The tree with ears

I want to share with you the delightful spirit of the traditions of El Salvador in this piece by Salvadoran poet Eric Doradea, inspired by legends of the beautiful spreading guanacaste or conacaste tree with its ear-shaped seed pods. It graces the landscape and provides welcome shade in the dry Pacific regions of Central America. The tree is called conacaste in El Salvador. It is the national tree of Costa Rica, and the namesake of Guanacaste province.
Conacaste comes from Kuyu, the Nahuatl word for tree, and Nakas, the word for ear. In Nahuatl, Kunakas is the Tree with Ears.

Kunakas: Listening, the cure for loneliness

The grandmothers say that the Tree with Ears is a refuge for those in need of rest.

Its presence is like an elder brother who knows how to listen.
Many gather around it to tell their secrets.
They speak of dreams and loves, and the tree
with its four hundred ears
patiently listens to everything they have to tell it.

Its replies are not always silent.
T
hey say that the sound of its fruits shaken by the wind is like music,
like magic,
like the spell of four hundred snakes shaking their rattlers at once.

The grandmothers say that their original grandmothers learned the craft of listening,
that every evening when the sun grew tired, they listened
to the sunset,
to the flight of the birds,
to the mad river,
to the flowers as they fell asleep,
to the wanderings of the heart.

They say that knowing how to listen is the best cure for loneliness,
and when the moon is full,
they gather the littlest ones around the trunk of the Tree with Ears
and listen intently to the thoughts of the heart.

En español:
Conacaste proviene de los sonidos Náhuat Kuyu: Árbol y Nakas: Oreja, Kunakas: árbol de oreja.
REMEDIO CONTRA LA SOLEDAD.
Cuentan las abuelas que el árbol de orejas es casa para quien quiere descansar y su presencia es la de hermano mayor que sabe escuchar, que a su cintura muchos se acercan a contarles sus secretos, le hablan de sueños y amores, el árbol con sus cuatrocientas orejas pacientemente escucha todo lo que tienen que decirle, sus respuestas no siempre son en silencio, cuentan que el sonido de sus frutos sacudidos por el viento recuerdan la música, la magia, el encantamiento de cuatrocientas culebras moviendo sus cascabeles. Las abuelas cuentan que sus abuelas primeras aprendieron el oficio de escuchar, que todas las tardes cuando se cansaba el sol escuchaban el atardecer, el vuelo de los pájaros, la locura del río, el dormir de las flores, el andar del corazón; cuenta que saber escuchar es el mejor remedio contra la soledad, que en noches de luna madura reúnen a los más pequeños en la cintura del árbol de Orejas y escuchan atentamente lo que piensa el corazón.
Eric Doradea

Happy Easter

Resurrection was always meant to be felt as a continuing NOW deep in the cells of our bodies,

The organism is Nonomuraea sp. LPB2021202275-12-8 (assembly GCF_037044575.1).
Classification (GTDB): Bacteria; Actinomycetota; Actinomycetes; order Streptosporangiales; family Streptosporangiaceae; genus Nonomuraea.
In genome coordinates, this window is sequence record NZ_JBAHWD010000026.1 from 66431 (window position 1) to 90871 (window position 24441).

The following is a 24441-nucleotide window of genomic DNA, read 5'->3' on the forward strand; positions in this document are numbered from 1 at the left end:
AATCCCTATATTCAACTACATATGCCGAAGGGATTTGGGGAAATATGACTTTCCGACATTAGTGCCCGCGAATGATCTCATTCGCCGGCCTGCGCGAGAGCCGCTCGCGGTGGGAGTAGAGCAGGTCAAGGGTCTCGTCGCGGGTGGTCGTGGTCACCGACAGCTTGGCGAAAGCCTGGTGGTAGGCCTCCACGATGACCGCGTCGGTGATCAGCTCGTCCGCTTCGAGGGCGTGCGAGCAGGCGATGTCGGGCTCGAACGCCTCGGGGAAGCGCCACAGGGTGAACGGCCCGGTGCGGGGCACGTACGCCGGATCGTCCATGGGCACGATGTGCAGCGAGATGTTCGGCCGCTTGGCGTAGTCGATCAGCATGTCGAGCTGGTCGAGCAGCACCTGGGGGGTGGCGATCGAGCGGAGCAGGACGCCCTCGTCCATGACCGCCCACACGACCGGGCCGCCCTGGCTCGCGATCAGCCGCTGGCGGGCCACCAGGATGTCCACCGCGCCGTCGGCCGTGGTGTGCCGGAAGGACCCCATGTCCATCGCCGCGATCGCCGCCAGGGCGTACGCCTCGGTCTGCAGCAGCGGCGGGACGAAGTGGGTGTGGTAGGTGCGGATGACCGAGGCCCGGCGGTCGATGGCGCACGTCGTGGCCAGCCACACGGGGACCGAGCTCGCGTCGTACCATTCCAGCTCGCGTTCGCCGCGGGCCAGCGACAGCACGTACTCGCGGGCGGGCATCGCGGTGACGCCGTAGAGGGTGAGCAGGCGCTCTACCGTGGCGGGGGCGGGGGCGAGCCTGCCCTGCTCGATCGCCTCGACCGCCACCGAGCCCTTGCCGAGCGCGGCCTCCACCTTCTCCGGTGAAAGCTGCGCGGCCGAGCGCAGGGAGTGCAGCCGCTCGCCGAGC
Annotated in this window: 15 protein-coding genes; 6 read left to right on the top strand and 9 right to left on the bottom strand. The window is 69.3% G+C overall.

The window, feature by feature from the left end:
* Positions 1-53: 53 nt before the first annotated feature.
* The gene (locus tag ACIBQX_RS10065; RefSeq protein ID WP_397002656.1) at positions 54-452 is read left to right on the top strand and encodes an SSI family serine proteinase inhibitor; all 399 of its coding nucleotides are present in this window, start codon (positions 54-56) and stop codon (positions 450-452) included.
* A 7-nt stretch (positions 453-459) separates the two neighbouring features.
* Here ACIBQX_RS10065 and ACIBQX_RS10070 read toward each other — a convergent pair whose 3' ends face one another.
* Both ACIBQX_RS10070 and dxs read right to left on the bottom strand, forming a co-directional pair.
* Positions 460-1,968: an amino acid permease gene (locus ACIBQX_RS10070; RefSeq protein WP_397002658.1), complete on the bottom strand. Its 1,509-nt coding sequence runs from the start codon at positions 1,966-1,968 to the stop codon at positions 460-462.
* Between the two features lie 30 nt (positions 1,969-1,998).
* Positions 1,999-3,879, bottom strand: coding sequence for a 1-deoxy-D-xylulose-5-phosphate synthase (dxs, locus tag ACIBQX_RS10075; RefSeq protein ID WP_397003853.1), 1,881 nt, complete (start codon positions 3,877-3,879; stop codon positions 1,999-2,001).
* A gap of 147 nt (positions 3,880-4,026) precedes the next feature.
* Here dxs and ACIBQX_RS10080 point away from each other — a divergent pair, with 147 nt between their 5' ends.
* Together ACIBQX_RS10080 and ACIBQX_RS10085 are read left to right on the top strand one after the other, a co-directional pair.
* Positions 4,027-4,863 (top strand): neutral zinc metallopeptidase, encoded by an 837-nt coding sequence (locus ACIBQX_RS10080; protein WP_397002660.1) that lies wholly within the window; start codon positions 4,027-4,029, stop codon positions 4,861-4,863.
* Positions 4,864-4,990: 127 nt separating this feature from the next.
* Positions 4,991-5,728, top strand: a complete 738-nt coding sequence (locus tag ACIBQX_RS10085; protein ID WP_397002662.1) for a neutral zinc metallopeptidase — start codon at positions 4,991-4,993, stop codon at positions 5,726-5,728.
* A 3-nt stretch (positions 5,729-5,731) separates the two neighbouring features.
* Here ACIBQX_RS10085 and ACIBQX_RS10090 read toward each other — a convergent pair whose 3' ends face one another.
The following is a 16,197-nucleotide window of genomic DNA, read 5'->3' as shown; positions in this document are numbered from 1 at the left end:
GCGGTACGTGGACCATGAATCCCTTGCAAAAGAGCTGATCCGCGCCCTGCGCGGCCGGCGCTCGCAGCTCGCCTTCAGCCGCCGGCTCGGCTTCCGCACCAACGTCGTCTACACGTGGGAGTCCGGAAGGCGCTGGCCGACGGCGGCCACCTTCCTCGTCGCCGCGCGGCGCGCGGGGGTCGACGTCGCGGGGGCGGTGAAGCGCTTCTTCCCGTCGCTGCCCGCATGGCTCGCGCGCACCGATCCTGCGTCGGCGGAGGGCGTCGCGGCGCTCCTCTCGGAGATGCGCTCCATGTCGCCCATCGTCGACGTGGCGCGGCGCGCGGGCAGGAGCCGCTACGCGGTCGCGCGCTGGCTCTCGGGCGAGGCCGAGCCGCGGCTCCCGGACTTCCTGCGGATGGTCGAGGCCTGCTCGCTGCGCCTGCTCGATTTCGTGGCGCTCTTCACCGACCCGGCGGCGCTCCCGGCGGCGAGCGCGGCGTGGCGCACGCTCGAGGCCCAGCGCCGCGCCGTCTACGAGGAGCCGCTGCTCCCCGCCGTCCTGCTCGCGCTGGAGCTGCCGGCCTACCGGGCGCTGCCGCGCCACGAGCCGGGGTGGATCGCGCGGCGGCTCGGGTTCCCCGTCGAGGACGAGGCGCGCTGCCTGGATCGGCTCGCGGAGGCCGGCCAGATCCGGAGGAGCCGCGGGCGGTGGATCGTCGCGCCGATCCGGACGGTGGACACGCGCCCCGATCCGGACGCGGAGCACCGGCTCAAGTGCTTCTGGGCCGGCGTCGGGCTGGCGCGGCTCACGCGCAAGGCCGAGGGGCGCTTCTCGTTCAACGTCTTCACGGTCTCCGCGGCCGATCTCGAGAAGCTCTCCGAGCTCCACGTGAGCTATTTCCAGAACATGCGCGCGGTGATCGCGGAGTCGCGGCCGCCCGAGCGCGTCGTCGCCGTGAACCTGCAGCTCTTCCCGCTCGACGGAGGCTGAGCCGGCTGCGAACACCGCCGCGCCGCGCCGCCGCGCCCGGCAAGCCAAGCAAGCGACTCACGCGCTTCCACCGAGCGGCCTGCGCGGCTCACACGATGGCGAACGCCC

Where something so mundane

As simply pausing to own our feelings, in a caring way,

Could call forth,

From an eternal and timeless presence,

Such a PENETRATION of those cells,

That our changing body ITSELF, would become our spiritual companion and teacher.

–Fr. Ed McMahon

Fr Ed  shares his inspiring story in this 5-minute video, https://www.youtube.com/watch?v=fuCUVNQb1Hg

Thanks to Nada Lou for filming and sharing this video!

How to cultivate a white rose

 I am very moved by President Obama’s starting his speech in Cuba with the words “Cultivo una rosa blanca.” In that opening line, he established cultural recognition, respect, and the deep challenge of repairing relationships. The audience seemed totally with him in that moment, and responded with heart-felt applause. For my English-speaking friends who are not familiar with this poem by Cuba’s most famous poet, José Martí, I will translate it here:
 
Cultivo una rosa blanca
En julio como en enero
Para el amigo sincero
Que me da su mano franca
 
Y para el cruel que me arranca
El corazón con que vivo
Cardo ni ortiga cultivo
Cultivo una rosa blanca.
 
English translation:
 
I grow a white rose
In July as well as in January
For the sincere friend
Who openly gives me his hand.
 
And for the cruel one who tears out
The heart that keeps me alive
Neither thistles or stinging nettles do I grow
I grow a white rose.
 
In Spanish, the verb “cultivar” is the action of growing or raising plants, as well as the usage common to both languages: cultivating or developing relationships as we would plants.
 
There is something deep in the heart of this poem that speaks to why the combination of Focusing and Nonviolent Communication is so powerful. How do we cultivate a white rose, all year, for our friends as well as for those that have hurt us? Certainly not by burying the reality of our feelings, but by recognizing them and allowing them to guide us on the way to expressing what we need, then listening with openness to what the other person needs.
 
Society doesn’t know how to do this yet. People like Trump and Cruz appeal to those who think that thistles and nettles will somehow protect them. Obama’s gesture to Cuba shows that he understands that change is a deep process, not an either/or.